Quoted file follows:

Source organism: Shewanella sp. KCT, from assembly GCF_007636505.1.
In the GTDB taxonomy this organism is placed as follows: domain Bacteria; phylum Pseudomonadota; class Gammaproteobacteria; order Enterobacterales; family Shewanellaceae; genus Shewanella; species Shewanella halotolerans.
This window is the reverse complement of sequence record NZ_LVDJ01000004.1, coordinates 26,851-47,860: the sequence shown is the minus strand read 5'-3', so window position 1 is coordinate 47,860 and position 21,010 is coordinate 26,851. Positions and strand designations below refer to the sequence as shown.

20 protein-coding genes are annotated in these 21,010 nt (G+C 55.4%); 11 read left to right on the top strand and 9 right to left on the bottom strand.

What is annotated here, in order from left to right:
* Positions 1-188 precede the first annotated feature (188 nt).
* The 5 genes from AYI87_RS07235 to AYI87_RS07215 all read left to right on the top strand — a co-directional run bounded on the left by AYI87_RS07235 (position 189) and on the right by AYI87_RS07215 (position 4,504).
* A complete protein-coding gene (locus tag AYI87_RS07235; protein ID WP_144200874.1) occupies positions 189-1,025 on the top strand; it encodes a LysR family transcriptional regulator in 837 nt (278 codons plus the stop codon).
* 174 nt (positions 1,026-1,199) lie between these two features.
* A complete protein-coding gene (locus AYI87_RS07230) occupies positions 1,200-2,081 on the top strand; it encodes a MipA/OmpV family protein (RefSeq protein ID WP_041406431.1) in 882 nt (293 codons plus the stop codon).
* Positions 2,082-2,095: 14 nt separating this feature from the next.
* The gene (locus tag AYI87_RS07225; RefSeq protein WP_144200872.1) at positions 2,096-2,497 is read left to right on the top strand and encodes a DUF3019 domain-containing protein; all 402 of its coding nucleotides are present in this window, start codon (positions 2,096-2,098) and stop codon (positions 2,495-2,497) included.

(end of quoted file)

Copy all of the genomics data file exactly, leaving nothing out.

Source organism: Shewanella sp. KCT, from assembly GCF_007636505.1.
In the GTDB taxonomy this organism is placed as follows: domain Bacteria; phylum Pseudomonadota; class Gammaproteobacteria; order Enterobacterales; family Shewanellaceae; genus Shewanella; species Shewanella halotolerans.
This window is the reverse complement of sequence record NZ_LVDJ01000004.1, coordinates 26,851-47,860: the sequence shown is the minus strand read 5'-3', so window position 1 is coordinate 47,860 and position 21,010 is coordinate 26,851. Positions and strand designations below refer to the sequence as shown.

20 protein-coding genes are annotated in these 21,010 nt (G+C 55.4%); 11 read left to right on the top strand and 9 right to left on the bottom strand.

What is annotated here, in order from left to right:
* Positions 1-188 precede the first annotated feature (188 nt).
* The 5 genes from AYI87_RS07235 to AYI87_RS07215 all read left to right on the top strand — a co-directional run bounded on the left by AYI87_RS07235 (position 189) and on the right by AYI87_RS07215 (position 4,504).
* A complete protein-coding gene (locus tag AYI87_RS07235; protein ID WP_144200874.1) occupies positions 189-1,025 on the top strand; it encodes a LysR family transcriptional regulator in 837 nt (278 codons plus the stop codon).
* 174 nt (positions 1,026-1,199) lie between these two features.
* A complete protein-coding gene (locus AYI87_RS07230) occupies positions 1,200-2,081 on the top strand; it encodes a MipA/OmpV family protein (RefSeq protein ID WP_041406431.1) in 882 nt (293 codons plus the stop codon).
* Positions 2,082-2,095: 14 nt separating this feature from the next.
* The gene (locus tag AYI87_RS07225; RefSeq protein WP_144200872.1) at positions 2,096-2,497 is read left to right on the top strand and encodes a DUF3019 domain-containing protein; all 402 of its coding nucleotides are present in this window, start codon (positions 2,096-2,098) and stop codon (positions 2,495-2,497) included.